Brades Rise, Sandwell case study - Development on a former dump site affects 40 terraced houses
Courtesy of Landmark Information Group
Brades Rise was originally a clay pit with a long history of municipal waste dumping, but given it was also adjacent to a factory had a significant quantitiy of industrial waste added to it. The pit was filled in and then became a sports ground.
It was sold by a sports equipment manufacturer in the 1980s and in recent years has had several developers competing to build but planning applications have been turned down. Most recently Morris Homes bought the site (with existing knowledge). It wanted to reclaim the site and develop the land into residential units. But the outline planning application was turned down a couple of years ago because of land stability issues.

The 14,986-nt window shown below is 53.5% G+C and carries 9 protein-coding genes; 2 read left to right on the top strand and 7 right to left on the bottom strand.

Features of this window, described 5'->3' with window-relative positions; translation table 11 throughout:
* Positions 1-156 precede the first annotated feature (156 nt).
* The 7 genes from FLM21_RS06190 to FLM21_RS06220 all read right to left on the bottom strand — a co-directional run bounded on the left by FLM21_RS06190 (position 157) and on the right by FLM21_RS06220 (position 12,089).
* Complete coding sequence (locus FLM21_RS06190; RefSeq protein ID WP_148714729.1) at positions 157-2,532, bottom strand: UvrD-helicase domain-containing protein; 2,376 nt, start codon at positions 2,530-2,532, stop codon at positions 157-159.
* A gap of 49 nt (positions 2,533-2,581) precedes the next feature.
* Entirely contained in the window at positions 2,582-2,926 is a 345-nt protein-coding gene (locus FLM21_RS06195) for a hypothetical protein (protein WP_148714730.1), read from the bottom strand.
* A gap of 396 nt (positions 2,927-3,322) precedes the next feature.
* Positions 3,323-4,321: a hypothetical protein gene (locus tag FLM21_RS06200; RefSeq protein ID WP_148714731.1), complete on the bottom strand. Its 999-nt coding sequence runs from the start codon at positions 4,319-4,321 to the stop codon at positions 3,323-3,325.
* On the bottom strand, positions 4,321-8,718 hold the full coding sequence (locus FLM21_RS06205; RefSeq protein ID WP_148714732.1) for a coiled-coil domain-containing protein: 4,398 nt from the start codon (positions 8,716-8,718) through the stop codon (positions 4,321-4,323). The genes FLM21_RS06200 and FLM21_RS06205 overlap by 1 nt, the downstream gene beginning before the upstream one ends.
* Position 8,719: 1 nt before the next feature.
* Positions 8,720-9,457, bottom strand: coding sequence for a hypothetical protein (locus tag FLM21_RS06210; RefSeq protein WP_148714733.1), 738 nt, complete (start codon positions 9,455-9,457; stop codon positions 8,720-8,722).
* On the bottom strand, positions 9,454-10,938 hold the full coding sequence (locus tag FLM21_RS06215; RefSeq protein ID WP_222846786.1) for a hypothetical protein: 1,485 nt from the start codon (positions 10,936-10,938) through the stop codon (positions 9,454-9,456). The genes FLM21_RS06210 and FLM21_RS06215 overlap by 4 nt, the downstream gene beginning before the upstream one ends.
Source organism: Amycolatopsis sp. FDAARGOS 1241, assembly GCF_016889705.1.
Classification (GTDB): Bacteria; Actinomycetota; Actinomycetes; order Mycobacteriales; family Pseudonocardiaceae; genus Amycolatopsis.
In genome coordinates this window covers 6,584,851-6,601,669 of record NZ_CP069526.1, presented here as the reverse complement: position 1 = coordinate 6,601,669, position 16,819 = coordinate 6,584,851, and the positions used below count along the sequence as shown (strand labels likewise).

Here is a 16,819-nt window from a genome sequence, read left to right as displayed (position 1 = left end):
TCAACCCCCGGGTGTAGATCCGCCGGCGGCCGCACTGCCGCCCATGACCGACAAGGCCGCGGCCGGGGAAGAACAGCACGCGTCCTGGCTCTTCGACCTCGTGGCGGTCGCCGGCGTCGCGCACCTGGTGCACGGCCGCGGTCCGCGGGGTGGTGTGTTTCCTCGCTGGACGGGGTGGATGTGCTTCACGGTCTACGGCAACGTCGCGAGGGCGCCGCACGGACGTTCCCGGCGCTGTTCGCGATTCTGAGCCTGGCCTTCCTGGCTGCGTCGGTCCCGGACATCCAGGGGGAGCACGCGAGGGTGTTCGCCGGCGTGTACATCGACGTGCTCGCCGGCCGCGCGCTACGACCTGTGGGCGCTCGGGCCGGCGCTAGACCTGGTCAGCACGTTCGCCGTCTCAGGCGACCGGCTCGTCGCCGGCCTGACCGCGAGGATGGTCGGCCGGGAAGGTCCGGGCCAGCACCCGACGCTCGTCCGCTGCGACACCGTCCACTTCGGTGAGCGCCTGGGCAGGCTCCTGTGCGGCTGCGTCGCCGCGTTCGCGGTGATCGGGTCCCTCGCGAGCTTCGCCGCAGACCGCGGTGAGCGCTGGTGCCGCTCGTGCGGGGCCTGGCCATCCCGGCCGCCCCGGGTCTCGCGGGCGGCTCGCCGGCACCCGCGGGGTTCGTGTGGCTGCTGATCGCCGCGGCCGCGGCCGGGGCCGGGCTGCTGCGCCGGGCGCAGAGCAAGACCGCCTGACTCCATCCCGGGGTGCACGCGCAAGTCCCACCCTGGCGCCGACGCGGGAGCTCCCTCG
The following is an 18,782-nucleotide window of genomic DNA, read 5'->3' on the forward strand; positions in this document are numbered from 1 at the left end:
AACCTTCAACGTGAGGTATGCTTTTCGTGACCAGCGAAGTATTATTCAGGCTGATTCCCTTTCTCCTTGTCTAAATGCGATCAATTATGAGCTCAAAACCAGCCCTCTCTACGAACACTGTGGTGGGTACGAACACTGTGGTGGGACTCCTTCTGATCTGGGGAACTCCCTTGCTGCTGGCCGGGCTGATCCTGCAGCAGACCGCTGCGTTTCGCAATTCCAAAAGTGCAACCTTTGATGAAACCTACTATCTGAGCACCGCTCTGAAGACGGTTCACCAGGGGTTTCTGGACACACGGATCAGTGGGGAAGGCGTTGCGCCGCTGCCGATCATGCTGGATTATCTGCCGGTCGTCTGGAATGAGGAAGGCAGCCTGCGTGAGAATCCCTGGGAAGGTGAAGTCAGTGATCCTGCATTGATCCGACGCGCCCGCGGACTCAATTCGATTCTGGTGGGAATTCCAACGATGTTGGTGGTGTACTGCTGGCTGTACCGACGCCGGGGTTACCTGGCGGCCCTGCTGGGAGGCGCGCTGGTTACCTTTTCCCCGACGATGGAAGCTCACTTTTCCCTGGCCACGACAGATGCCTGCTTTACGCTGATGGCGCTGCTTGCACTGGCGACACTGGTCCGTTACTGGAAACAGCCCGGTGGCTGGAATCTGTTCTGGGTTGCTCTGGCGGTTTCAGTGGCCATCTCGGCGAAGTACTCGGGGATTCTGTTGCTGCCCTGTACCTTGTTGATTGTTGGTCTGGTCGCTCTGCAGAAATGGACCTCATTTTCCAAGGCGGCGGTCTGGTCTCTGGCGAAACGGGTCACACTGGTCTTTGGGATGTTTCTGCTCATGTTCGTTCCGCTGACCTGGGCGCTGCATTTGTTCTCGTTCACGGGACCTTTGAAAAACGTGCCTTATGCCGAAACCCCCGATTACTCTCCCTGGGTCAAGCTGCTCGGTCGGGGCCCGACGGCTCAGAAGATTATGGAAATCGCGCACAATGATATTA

A row of 40 terraced houses, built in the 1970s, runs alongside the laying field that are potentially affected. Their gardens are on the edge of the old landfill and tests have indicated elevated contours of methane and CO2 in and around the gardens. Sandwell Council has been aware since the early 1990s that the site was a potential methane and CO2 gassing site.
Part of the site was determined under Part IIA of the Environmental Protection Act in 2001. With the pollutant gas and vapours the transmitter and buildings and controlled waters the potential receptors. The site also lies on the taffordshire coal seam, and the pit in the area was closed around 1900. Investigations include establishing whether there is any
leaching through the mine drainage system to a minor aquifer. Waste dumping occurred before the 1970s, but exactly what was dumped is not wholly known.
There are also several adjacent holes where liquid industrial waste was disposed. Investigations are ongoing as to whether any inter-reaction between the different wastes is occurring or has occurred. Adjacent to the site is an old Albright and Wilson factory, where chemical waste has been deposited over a number of years, including phosphorus
lagoons, representing potential danger through remediation to existing houses and any new development.
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